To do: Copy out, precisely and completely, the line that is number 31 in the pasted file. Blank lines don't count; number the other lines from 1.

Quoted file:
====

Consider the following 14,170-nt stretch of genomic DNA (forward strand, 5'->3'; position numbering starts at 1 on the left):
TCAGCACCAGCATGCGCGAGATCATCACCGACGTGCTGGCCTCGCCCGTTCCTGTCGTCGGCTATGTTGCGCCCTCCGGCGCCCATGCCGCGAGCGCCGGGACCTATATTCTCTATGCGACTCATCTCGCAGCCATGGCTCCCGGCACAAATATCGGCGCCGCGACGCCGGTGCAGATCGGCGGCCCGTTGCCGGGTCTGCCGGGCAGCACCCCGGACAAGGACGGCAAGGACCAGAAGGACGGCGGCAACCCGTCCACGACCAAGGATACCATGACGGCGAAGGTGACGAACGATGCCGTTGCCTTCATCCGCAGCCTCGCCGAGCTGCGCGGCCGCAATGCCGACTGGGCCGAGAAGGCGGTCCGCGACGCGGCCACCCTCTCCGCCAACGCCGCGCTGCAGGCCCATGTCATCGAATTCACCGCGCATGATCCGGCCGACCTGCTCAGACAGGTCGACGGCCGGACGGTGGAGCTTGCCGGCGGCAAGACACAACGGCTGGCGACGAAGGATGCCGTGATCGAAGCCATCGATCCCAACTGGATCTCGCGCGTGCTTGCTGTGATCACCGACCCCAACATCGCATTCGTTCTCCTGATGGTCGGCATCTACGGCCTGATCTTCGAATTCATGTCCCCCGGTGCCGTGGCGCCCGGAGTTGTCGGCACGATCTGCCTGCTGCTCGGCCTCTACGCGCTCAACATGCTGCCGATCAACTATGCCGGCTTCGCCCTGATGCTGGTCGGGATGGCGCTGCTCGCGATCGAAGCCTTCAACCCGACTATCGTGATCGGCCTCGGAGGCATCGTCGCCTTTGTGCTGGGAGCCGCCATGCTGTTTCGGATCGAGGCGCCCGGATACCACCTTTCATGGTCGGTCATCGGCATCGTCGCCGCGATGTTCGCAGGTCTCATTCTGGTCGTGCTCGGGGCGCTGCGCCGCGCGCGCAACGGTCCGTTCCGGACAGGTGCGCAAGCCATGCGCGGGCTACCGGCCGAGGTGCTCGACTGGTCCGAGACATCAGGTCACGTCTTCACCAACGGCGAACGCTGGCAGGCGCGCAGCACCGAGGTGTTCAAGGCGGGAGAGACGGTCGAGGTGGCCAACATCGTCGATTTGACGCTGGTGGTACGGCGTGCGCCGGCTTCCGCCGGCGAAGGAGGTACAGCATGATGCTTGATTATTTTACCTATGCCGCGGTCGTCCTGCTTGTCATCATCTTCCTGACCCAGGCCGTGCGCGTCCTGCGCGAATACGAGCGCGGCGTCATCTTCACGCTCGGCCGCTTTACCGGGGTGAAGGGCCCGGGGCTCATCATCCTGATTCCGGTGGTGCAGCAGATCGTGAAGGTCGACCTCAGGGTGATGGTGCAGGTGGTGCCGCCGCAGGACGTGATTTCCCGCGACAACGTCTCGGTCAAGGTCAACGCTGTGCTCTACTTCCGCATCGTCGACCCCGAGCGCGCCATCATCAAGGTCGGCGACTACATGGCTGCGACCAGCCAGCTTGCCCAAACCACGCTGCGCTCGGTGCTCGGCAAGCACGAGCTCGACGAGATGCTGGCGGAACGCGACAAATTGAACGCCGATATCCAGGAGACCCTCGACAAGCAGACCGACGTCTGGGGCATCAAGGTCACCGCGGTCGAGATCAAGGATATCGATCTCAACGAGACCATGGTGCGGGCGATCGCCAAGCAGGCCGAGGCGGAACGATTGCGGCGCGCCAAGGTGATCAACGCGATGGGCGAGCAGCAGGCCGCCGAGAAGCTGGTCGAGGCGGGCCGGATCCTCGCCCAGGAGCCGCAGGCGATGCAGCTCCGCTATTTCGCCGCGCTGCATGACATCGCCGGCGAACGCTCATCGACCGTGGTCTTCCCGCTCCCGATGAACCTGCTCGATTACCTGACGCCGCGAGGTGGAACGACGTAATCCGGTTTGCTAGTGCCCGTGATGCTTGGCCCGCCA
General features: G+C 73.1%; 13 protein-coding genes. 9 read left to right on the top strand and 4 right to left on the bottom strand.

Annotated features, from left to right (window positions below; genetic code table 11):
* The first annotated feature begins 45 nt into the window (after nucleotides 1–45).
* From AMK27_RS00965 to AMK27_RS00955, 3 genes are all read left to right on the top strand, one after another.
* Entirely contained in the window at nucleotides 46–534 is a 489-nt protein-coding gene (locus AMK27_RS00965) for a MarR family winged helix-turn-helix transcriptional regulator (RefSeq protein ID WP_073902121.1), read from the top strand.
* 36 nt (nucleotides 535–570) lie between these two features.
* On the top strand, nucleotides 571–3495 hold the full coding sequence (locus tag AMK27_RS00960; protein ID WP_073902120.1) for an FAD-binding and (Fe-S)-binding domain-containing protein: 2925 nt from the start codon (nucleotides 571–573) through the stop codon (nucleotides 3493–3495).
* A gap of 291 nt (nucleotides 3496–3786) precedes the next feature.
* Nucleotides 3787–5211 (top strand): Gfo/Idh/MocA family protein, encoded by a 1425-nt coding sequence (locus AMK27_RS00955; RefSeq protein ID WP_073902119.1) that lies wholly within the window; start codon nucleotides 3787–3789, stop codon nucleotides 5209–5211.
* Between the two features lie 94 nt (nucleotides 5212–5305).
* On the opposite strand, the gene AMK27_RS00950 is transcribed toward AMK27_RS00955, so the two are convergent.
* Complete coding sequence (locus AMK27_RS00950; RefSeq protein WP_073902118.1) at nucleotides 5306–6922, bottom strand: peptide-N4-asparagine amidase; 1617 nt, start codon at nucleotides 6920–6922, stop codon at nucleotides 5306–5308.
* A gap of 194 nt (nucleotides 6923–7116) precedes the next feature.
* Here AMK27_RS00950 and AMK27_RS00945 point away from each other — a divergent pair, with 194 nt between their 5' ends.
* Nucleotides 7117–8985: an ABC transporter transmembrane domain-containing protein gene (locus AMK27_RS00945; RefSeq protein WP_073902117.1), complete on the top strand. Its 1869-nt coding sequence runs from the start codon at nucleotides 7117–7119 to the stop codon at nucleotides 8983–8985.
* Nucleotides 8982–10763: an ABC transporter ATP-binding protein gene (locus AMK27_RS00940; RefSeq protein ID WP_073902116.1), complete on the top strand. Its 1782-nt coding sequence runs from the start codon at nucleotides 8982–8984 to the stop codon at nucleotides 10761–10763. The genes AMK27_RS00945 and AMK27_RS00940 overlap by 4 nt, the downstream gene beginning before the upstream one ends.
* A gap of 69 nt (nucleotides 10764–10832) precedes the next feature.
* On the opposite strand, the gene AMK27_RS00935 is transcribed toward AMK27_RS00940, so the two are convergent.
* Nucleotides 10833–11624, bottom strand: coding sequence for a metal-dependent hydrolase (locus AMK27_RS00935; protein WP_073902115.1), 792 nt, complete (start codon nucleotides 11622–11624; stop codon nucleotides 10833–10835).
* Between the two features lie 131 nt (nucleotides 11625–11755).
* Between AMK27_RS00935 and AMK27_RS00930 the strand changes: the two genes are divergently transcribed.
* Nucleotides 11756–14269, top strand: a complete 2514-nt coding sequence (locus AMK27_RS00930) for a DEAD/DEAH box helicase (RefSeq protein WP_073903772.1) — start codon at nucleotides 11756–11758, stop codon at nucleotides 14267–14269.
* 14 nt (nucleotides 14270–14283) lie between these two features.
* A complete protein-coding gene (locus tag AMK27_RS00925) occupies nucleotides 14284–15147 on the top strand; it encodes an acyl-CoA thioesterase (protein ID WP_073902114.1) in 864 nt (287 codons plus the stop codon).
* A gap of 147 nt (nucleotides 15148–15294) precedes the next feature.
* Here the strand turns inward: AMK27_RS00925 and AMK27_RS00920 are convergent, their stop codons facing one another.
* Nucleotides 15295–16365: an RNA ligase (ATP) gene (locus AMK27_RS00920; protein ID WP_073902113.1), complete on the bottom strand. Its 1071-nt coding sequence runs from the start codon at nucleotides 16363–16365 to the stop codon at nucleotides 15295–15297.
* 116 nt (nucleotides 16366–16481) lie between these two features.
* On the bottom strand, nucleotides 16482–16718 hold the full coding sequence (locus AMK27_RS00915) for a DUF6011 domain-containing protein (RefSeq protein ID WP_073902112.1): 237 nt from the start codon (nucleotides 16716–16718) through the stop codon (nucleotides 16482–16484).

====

* On the bottom strand, nucleotides 16482–16718 hold the full coding sequence (locus AMK27_RS00915) for a DUF6011 domain-containing protein (RefSeq protein ID WP_073902112.1): 237 nt from the start codon (nucleotides 16716–16718) through the stop codon (nucleotides 16482–16484).